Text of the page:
- Xiaomi shares fell 5 percent on Wednesday, falling below its IPO price of $17.
- The close on Wednesday is an all-time low and represents a more than 24 percent slide from the company's record high share price.
- Many other Chinese stocks fell amid the continuing U.S.-China trade war.
Shares of China's Xiaomi slid 5 percent on Wednesday, closing below its initial public offering (IPO) price for the first time since its first day of trade and hitting a record low.
The smartphone maker closed at 16.30 Hong Kong dollars ($2.08), below the 17.00 Hong Kong dollar price its stock had when it went public. The last time it did this was on its first day of trade when shares closed at 16.80 Hong Kong dollars.
But Xiaomi's Wednesday closing price represents a more than 24 percent decline from its record high close of 21.55 Hong Kong dollars on July 18.
It's not clear if there was a single catalyst for the sell-off in Xiaomi shares, but it appears to be part of a broader downturn in Chinese and Hong Kong-listed stocks. Hong Kong's Hang Seng Index closed over 1.5 percent lower, with major stocks such as Tencent ending the day in negative territory.
The trade war between China and the U.S. has been weighing on Chinese stocks, particularly those of technology companies. Xiaomi, which still makes the majority of its money in China, has been looking to expand to new markets, particularly in the West. It also has its sights set on the U.S. but has not made much progress in that market.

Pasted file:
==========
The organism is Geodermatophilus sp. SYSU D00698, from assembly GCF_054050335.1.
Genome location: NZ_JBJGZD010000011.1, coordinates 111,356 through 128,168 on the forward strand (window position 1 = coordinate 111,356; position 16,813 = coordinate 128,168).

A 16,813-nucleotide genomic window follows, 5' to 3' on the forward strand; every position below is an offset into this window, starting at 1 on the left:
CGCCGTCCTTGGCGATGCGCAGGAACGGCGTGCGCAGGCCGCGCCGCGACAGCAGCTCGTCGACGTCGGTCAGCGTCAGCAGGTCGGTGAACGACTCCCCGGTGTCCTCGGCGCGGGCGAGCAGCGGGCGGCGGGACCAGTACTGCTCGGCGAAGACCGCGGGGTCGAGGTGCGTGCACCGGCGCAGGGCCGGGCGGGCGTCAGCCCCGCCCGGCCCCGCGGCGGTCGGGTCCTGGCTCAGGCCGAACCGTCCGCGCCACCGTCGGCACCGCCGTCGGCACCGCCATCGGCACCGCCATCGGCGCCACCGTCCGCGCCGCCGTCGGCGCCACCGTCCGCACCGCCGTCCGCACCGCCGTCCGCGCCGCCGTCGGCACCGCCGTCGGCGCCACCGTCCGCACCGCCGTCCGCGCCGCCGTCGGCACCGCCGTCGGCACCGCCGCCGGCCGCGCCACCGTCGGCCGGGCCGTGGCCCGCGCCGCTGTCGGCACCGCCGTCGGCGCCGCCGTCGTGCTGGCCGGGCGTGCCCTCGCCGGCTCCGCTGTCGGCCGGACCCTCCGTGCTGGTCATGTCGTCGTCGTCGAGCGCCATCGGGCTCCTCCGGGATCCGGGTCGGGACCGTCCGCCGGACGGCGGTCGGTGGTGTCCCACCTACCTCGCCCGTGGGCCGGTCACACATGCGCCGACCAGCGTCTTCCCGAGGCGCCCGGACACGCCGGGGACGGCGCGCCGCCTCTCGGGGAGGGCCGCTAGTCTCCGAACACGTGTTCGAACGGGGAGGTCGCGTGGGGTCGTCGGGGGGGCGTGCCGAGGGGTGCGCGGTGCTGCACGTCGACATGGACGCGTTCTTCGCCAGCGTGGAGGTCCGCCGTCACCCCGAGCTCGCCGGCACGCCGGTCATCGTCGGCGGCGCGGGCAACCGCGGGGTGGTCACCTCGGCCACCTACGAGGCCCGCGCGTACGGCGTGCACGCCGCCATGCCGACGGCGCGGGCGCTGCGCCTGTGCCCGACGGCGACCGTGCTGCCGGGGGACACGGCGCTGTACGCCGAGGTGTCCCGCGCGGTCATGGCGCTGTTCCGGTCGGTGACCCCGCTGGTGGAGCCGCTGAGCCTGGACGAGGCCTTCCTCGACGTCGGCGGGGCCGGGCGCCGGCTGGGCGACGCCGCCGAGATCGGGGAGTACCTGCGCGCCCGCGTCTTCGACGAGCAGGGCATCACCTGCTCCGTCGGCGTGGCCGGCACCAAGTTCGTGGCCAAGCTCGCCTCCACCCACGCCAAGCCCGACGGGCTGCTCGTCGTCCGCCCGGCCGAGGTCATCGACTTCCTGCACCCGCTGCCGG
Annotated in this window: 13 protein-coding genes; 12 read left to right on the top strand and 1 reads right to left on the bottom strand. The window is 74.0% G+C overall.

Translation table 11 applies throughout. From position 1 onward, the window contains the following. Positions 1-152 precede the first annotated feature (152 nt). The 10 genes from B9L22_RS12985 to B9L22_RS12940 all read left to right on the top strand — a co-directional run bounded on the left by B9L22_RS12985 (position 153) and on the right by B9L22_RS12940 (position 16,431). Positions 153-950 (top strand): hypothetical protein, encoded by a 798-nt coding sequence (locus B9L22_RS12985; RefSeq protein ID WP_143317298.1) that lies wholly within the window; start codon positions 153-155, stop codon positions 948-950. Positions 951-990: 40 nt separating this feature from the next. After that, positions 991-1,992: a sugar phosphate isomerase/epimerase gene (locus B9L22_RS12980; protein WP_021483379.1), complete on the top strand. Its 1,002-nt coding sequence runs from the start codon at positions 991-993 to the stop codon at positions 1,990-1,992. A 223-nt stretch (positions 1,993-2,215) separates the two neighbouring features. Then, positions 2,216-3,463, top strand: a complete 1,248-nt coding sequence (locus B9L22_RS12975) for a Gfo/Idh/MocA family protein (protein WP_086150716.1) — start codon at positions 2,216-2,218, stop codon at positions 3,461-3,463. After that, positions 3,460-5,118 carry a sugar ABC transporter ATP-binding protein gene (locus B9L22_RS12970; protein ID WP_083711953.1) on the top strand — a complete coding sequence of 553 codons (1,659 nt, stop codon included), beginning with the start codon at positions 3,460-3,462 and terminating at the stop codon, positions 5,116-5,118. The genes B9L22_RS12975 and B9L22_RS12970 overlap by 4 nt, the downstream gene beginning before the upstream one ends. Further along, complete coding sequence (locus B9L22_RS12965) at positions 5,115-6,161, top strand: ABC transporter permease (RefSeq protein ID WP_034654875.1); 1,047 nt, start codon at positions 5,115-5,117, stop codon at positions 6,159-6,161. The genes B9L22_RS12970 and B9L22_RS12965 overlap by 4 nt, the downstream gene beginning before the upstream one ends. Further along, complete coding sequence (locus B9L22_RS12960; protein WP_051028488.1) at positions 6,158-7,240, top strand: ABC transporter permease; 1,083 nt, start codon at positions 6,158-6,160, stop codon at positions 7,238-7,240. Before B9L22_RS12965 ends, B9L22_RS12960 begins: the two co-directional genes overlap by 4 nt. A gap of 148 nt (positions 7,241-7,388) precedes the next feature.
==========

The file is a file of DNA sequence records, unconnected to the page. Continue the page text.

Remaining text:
There's still a lingering concern that Xiaomi, which makes around 70 percent of its revenues from smartphones, might be relying too much on hardware, particularly in an increasingly competitive market. Still, it has shown strong growth, becoming the largest smartphone vendor in India in the second quarter, according to market intelligence provider IDC, and seeing a nearly 50 percent growth in smartphone shipments globally during the same period against the backdrop of a declining market.
But the company has made a business of selling high-quality phones at low prices with often thin margins. Similar to Apple, the company does have its own services business with video and music streaming offerings, but this only accounts for just over 8 percent of total revenues.
"I believe there is some fair skepticism on Xiaomi's business model as investors are scratching their heads on how Xiaomi will continue to make money beyond hardware. There is some ambiguity around if there is enough scale and capability to make money from services either by advertising or by content? Ads have taken the bulk of this and (Xiaomi is) effectively competing with big players," Neil Shah, research director at Counterpoint Research, told CNBC by email Wednesday.
"Xiaomi has its work cut out to form a solid strategy to drive meaningful services revenues and at the same time make sure its user base is increasing and not shrinking."